IMPORT & EXPORT
By Andrew Asch | September 24, 2020
After the United States House of Representatives overwhelmingly passed the Uyghur Forced Labor Prevention Act on Sept. 22, the American Apparel and Footwear Association and other major apparel trade groups made a joint statement urging Congress to take a different path in its efforts to protect the human rights of the Uyghur Muslim minority in China’s Xinjiang region.
Steve Lamar, the president and chief executive officer of the trade group American Apparel & Footwear Association, testified Sept. 17 on steps American fashion-and-apparel companies can take to stop forced labor in China’s Xinjiang province.
Leading apparel trade associations in the United States made a joint statement July 23 condemning forced labor in the Xinjiang Uyghur Autonomous Region in the People’s Republic of China. The group also stressed that it is a priority to guarantee that products made by forced labor do not appear in U.S. supply chains.
As a replacement for the North American Free Trade Agreement, the United States-Mexico-Canada Agreement was implemented July 1.
The COVID-19 pandemic turned the fashion business upside down and is putting supply chains through a giant stress test, said Neil Soni, vice president of business development and strategy for Omnichain, a Los Angeles–headquartered supply-chain company.
Importers faced with financial hardship due to the COVID-19 pandemic can request a 90-day deferment in payments on certain duties, taxes and fees, according to an executive order signed by President Trump on April 18.
Due to a weak global-trade market resulting from the COVID-19 pandemic, loaded container volume declined from 2019 totals during March at the Port of Oakland.
On March 19, members of the retail industry’s leading trade groups joined in a letter asking President Trump to suspend U.S. tariffs in place on Chinese imports. The tariff suspension would serve as a tool to blunt the economic downturn from the coronavirus pandemic, they said.
As regions of Northern California, including six Bay Area counties, prepared for shelter-in-place orders in response to COVID-19, the Port of Oakland announced on March 16 that it would remain open for business.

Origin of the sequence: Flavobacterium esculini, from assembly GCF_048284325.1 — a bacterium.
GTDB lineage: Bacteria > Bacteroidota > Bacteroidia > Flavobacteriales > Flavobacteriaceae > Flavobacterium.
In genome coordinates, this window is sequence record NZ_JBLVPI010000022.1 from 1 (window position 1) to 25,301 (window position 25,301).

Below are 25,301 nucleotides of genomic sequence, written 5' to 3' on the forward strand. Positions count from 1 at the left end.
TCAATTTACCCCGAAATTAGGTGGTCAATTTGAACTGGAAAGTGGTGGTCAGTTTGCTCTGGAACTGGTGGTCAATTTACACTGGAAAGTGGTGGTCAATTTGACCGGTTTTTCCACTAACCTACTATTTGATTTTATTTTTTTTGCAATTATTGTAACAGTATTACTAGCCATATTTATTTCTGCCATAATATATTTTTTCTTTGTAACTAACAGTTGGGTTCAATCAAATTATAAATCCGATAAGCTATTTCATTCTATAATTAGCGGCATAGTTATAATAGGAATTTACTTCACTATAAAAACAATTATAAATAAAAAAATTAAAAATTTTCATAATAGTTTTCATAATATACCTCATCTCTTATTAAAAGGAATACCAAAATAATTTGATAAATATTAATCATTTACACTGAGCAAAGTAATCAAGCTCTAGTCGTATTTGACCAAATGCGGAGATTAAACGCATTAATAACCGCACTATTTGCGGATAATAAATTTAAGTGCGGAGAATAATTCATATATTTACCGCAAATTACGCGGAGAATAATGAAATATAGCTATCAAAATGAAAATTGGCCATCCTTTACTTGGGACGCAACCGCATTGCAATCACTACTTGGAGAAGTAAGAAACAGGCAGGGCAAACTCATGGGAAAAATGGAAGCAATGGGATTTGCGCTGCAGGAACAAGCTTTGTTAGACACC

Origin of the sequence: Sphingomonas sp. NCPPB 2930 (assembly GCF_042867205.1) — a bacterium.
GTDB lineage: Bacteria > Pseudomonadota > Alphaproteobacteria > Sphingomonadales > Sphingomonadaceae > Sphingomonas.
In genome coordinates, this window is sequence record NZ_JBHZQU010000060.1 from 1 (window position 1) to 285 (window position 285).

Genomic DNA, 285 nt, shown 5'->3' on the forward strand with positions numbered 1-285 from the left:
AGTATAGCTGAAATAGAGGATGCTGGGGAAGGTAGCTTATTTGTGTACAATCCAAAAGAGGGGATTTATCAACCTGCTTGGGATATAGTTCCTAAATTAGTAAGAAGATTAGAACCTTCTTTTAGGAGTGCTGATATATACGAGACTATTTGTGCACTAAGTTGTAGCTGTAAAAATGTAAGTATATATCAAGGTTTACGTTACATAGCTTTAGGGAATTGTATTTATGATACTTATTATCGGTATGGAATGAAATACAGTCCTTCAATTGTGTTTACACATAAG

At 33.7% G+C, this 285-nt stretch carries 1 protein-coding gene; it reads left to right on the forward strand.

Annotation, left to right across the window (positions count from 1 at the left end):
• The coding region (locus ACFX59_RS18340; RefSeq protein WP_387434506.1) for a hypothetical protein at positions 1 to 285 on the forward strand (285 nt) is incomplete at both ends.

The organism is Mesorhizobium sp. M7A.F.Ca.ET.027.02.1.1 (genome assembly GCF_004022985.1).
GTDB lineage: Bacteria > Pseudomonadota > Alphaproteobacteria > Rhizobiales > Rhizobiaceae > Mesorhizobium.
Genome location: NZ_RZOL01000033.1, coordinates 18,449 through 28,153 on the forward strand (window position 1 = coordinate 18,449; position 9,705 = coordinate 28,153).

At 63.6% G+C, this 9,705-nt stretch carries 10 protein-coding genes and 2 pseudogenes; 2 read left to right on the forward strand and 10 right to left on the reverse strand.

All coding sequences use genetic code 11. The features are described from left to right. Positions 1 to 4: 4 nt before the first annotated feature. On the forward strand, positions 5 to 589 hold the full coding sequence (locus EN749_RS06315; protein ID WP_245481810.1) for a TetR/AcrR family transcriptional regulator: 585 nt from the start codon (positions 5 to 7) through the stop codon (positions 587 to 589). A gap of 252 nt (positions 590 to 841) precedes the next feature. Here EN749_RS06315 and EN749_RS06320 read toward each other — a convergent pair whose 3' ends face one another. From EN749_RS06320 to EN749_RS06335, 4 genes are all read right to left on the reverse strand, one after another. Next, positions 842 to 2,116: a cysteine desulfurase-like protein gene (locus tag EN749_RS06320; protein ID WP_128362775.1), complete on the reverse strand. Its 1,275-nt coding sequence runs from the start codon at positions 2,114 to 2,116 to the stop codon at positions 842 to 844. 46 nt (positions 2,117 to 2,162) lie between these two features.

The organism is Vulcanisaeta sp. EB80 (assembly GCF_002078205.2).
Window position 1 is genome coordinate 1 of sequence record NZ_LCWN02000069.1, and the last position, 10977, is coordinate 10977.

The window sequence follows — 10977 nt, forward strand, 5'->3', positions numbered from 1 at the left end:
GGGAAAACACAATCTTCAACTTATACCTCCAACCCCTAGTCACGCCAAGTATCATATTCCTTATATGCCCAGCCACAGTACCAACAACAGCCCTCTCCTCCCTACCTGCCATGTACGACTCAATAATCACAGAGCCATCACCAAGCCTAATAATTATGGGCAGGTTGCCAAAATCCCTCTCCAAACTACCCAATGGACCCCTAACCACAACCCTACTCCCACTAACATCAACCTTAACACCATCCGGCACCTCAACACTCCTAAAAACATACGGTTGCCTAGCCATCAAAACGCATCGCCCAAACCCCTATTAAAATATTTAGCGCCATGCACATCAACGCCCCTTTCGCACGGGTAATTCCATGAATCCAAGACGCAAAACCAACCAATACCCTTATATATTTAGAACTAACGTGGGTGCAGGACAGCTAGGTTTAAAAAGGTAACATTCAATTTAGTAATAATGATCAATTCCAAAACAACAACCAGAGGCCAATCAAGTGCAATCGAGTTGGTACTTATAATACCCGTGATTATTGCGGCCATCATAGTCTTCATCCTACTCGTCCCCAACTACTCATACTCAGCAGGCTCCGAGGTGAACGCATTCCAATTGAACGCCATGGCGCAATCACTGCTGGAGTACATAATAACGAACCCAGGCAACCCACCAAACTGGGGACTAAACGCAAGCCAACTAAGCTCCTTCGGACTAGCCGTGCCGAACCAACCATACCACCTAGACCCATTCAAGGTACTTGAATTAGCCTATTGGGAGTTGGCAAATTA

In a fast-paced set of events, President Donald Trump signed Phase Oneof the trade agreement between the U.S. and the People’s Republic of China on Jan. 15. The next day, the U.S. Senate approved the United States–Mexico–Canada Agreement, a platform upon which Trump campaigned during 2016 as a replacement for the North American Free Trade Agreement.
The U.S. Senate’s Finance Committee approved the United States–Mexico–Canada Agreement by a 25–3 vote on Jan. 7.
This week, the United States Census Bureau released its “Advance Economic Indicators Report,” which showed a decrease in the international trade deficit. Numbers for international trade in goods recorded in October 2019 stood at $66.8 billion, while advanced figures fell to $63.2 billion in November, a drop of 5.4 percent.
After more than a year of headlines on trade wars, the Trump administration, the U.S. Congress and America’s trade partners wrapped up the year with statements and votes promising that trade deals are close.
One of the largest newsmakers of 2019 was neither a person nor a company but rather a largely impactful issue faced by the apparel industry. In a rocky 2018, the United States implemented 25 percent tariffs on $50 billion in imports from China, and the latter responded with its own reciprocal duties on products from the U.S.
Escalating current tariff and trade drama, the United States Department of Homeland Security’s Customs and Border Protection proposed a revocation of two previous rulings on the definition of athletic footwear, widening the range of these types of shoes, which will thereby increase costs for these products that were previously not subject to athletic-footwear duties.